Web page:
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Risk Analysis for a BOT Project
Swapan Kumar Bagui
and Ambarish Ghosh
Professor, Department of Civil Engineering, Bengal Engineering and Science University,
Shibpur, Howrah 711 103
There are several risks in a BOT project. Major critical risks are total project cost and revenue/tollable traffic.
This paper presents a sensitivity analysis for a BOT project with a real case study varying equity from 10% to
90%.Traffic and cost are varied ± 20% and financial analysis is carried out with spread sheet, and test results
are prepared in graphical forms and presented. Total Project Cost (TPC), Net Present Value (NPV) and
Financial Internal Rate of Return (FIRR) are plotted with various percentages of equity. Linear and non-linear
graphs are found. FIRR decreases with increasing TPC/Equity, and probability of project risk increases with
increasing percentage of equity up to 30 % and decreases beyond this value.
Risk analysis, BOT projects.
The global trend toward greater utilization of private
capital for infrastructure development shows no sign of
abating. In the United States, twenty states have enabled
legislation that permits some form of public-private
initiatives for transportation projects (Reinhardt, 2004).
Internationally, the Private Finance Initiative (PFI) in
the United Kingdom is well known, and the use of
private capital for infrastructure projects has become
ordinary within emerging economies where financially
challenged public administrations look toward the
private sector to develop basic infrastructure (Esty,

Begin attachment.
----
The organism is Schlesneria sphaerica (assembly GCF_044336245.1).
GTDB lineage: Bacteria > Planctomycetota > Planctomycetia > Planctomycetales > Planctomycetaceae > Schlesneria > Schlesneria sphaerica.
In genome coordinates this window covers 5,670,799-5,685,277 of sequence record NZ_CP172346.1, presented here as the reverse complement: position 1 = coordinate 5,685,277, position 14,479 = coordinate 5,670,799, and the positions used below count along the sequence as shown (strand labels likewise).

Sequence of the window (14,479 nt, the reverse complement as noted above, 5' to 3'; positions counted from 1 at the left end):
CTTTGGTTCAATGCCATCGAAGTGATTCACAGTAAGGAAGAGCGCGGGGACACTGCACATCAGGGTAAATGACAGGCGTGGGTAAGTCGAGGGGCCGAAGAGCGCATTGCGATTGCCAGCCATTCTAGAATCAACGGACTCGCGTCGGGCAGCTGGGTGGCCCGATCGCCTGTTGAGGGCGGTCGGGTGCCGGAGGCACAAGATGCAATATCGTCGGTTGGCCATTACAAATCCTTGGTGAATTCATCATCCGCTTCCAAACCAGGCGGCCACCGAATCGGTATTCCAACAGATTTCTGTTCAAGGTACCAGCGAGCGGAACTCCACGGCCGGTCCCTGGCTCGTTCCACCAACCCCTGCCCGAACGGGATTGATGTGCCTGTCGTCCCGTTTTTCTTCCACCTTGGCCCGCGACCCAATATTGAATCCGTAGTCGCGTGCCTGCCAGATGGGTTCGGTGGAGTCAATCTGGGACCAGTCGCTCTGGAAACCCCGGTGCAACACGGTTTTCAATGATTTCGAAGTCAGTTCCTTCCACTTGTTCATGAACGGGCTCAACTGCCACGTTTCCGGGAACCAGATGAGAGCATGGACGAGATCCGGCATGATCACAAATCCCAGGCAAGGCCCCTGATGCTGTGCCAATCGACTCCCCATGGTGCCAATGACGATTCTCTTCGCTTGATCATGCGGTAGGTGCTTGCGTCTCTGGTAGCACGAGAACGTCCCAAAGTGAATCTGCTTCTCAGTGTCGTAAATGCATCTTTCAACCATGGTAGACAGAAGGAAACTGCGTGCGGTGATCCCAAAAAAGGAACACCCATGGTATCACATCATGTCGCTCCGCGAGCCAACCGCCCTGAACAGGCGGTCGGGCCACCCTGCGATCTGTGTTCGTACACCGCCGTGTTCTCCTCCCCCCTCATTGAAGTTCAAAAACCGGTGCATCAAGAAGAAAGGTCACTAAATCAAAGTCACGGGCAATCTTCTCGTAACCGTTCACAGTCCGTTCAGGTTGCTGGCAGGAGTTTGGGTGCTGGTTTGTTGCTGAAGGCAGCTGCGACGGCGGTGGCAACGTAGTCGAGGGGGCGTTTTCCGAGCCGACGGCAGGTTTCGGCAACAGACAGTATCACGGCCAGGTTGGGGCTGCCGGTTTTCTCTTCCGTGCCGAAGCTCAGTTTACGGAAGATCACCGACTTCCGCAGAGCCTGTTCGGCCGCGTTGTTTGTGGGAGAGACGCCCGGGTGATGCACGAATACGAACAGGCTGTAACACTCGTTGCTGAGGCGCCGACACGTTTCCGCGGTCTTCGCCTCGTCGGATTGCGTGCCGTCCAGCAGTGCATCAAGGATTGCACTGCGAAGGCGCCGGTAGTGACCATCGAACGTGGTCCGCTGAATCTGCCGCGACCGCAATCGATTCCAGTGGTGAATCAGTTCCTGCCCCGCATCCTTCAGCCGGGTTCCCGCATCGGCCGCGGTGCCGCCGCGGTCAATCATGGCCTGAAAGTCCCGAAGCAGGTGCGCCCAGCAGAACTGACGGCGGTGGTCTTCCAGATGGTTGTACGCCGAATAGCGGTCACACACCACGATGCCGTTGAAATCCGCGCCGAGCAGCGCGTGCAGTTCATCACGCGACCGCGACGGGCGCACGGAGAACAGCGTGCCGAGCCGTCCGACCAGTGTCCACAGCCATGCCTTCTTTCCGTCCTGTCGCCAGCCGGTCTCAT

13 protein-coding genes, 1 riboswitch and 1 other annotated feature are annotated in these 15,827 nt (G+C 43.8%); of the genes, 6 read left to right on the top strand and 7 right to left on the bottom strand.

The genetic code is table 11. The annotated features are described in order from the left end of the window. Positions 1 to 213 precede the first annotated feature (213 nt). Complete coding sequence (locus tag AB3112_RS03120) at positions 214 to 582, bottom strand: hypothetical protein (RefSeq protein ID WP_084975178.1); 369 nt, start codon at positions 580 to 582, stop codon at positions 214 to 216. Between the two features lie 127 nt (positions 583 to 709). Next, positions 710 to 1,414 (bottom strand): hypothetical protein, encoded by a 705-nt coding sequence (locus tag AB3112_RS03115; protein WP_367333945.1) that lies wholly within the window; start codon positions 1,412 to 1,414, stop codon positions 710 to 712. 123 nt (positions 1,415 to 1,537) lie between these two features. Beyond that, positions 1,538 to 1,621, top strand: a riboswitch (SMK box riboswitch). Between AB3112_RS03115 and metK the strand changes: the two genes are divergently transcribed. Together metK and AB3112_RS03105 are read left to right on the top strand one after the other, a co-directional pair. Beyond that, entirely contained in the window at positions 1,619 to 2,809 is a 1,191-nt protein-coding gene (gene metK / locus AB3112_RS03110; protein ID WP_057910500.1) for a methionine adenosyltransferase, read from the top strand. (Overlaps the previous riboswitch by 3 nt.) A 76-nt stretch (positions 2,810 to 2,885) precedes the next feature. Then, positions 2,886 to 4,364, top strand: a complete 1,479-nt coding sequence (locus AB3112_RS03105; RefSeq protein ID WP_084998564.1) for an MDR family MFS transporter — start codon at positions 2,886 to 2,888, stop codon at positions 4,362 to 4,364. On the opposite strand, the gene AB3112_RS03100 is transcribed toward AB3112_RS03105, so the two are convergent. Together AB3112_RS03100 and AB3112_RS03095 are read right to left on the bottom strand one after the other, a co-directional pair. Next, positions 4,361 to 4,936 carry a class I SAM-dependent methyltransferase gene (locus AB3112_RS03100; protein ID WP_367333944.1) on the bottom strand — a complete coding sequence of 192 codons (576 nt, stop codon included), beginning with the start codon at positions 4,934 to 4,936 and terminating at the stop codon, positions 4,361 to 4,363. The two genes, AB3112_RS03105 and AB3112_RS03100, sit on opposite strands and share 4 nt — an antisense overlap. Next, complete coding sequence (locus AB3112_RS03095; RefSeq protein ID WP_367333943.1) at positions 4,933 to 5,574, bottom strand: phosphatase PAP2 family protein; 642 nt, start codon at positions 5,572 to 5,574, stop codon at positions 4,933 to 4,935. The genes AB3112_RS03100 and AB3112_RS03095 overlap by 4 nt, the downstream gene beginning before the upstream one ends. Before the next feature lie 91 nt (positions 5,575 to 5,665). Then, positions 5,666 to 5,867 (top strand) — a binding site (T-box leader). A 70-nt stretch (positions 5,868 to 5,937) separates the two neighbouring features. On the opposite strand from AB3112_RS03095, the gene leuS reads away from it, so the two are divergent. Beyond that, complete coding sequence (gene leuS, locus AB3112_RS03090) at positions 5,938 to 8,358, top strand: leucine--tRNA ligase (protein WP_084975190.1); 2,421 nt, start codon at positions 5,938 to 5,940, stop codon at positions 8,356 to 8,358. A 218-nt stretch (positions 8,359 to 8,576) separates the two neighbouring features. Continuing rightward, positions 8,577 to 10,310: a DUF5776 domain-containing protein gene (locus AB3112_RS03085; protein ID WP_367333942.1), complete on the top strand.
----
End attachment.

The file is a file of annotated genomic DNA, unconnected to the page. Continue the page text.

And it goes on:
Private investment in public infrastructure occurs
within the Build-Operate-Transfer (BOT) model, where
a public entity, the government, and a private entity, the
sponsor, enter into an agreement according to which the
sponsor is bound to design, build, finance and operate
an infrastructure project on behalf of the government for
a predetermined period of time, the concession period.
At the end of the concession period, the sponsor
transfers its ownership rights back to the government.
Typically, the sponsor finances the BOT investment
through project finance rather than corporate loans
(Yescombe, 2003); this introduces another active party,
the lender. Thus, the BOT model becomes a trilateral
negotiation game with complex interrelationships.
The critical success factor for a BOT project is the
efficient and effective allocation of project risks and
returns among the government, the sponsor and the
lender. The next section presents a review of the
During its life cycle, a BOT project is exposed to
various risks that, if not mitigated, may financially
distress sponsors and lenders (Yescombe, 2003; Dailami
et al., 1999). Therefore, before entering into contractual
arrangements, sponsors and lenders appraise the risks
Accepted for Publication on 15/7/2011.
2011 JUST. All Rights Reserved.